Tuesday, April 02, 2013

Christian-Jewish Relations In the Middle Ages According to Primary Sources

At Seton Hall University in New Jersey:

The Department of Catholic Studies is pleased to present a lecture in its Medieval Catholicism Lecture Series, entitled "Christian-Jewish Relations in the Middle Ages according to Primary Sources: Nicolas Donin and the Paris Talmud Trial of 1240." The lecture will be presented by Piero Cappelli, Ph.D., Professor of Hebrew Language and Literature at Ca' Foscari University in Venice, Italy, and Visiting Professor of History at Johns Hopkins University.

The lecture will be held on Thursday, April 11 at 4 p.m. in The Walsh Library’s Beck Rooms A and B. This event is free of charge and open to the public. Light refreshments to follow.

About the Lecture

The thirteenth century marked a turning point in the relationship between Christians and Jews. In a single decade, from 1230-1240, the status of the Jews and Judaism in the Holy Roman Empire and in the other Christian kingdoms of Europe was transformed and defined for several centuries to come. These events can be viewed and understood through the prism of one man: Nicolas Donin, the convert from Judaism who acted as the prosecutor in the first public trial against the Talmud in Paris in 1240. This lecture will explain how and why Nicolas Donin stood at the crossroads of religious and political developments in his lifetime, according to primary sources. The lecture will expand the analysis from the intellectual discourse to its application in the 13th century politics.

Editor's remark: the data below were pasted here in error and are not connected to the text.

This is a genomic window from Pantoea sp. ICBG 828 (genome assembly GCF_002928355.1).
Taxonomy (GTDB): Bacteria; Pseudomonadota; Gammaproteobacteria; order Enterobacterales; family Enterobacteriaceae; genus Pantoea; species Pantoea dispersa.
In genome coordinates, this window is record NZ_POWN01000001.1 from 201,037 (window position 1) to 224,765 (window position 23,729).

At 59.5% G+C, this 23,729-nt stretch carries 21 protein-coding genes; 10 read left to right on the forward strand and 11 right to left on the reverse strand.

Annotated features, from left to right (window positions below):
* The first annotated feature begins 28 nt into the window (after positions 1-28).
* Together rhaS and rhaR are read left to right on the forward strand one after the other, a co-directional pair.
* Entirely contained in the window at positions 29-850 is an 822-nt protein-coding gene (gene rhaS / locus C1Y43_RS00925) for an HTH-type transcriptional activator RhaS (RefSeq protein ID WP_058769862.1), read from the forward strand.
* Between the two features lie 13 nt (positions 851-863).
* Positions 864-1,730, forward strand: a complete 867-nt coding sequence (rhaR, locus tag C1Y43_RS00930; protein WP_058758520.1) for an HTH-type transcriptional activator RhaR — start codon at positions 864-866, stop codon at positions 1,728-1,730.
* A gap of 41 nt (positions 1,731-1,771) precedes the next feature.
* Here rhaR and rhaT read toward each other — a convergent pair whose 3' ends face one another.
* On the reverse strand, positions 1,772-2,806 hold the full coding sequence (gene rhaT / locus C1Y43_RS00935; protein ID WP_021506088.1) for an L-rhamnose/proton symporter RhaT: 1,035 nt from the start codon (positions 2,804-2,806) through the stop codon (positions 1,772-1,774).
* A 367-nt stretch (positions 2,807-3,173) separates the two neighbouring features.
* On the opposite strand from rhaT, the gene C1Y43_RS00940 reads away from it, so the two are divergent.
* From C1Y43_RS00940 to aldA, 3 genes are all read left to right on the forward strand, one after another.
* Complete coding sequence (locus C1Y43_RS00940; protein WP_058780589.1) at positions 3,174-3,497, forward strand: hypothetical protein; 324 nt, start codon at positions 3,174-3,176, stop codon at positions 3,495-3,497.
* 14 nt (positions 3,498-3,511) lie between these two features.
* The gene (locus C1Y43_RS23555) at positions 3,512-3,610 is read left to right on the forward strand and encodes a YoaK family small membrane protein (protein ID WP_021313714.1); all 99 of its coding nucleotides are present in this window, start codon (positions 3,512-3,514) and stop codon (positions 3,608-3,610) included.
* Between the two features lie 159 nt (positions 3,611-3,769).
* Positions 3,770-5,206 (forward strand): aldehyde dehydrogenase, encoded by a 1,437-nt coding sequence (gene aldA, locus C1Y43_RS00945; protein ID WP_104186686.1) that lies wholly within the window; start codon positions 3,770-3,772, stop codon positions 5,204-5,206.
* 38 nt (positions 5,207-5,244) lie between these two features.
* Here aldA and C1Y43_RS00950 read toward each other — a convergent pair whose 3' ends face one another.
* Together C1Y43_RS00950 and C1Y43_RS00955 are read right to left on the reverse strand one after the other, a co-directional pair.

About the Lecturer

Piero Capelli is an Associate Professor of Hebrew Language and Literature at Ca' Foscari University, Venice, Italy, and a Visiting Associate Professor of History at Johns Hopkins University. He is currently the Primo Levi Fellow at the Katz Center for Advanced Judaic Studies at the University of Pennsylvania. Professor Capelli's research interests are focused in the history of texts and ideas in late antiquity and medieval Judaism, especially in the Greek pseudepigrapha, in Hebrew and Aramaic rabbinic literature, and in medieval Jewish-Christian intellectual polemics. His most recent book is a history of the conceptual field of evil in Judaism from the Bible to early Qabbalah (Il male, Florence 2013). He is currently working on the first critical edition of the Hebrew account of the public trial held against the Talmud in Paris in 1240, which results he will share with us in this lecture.

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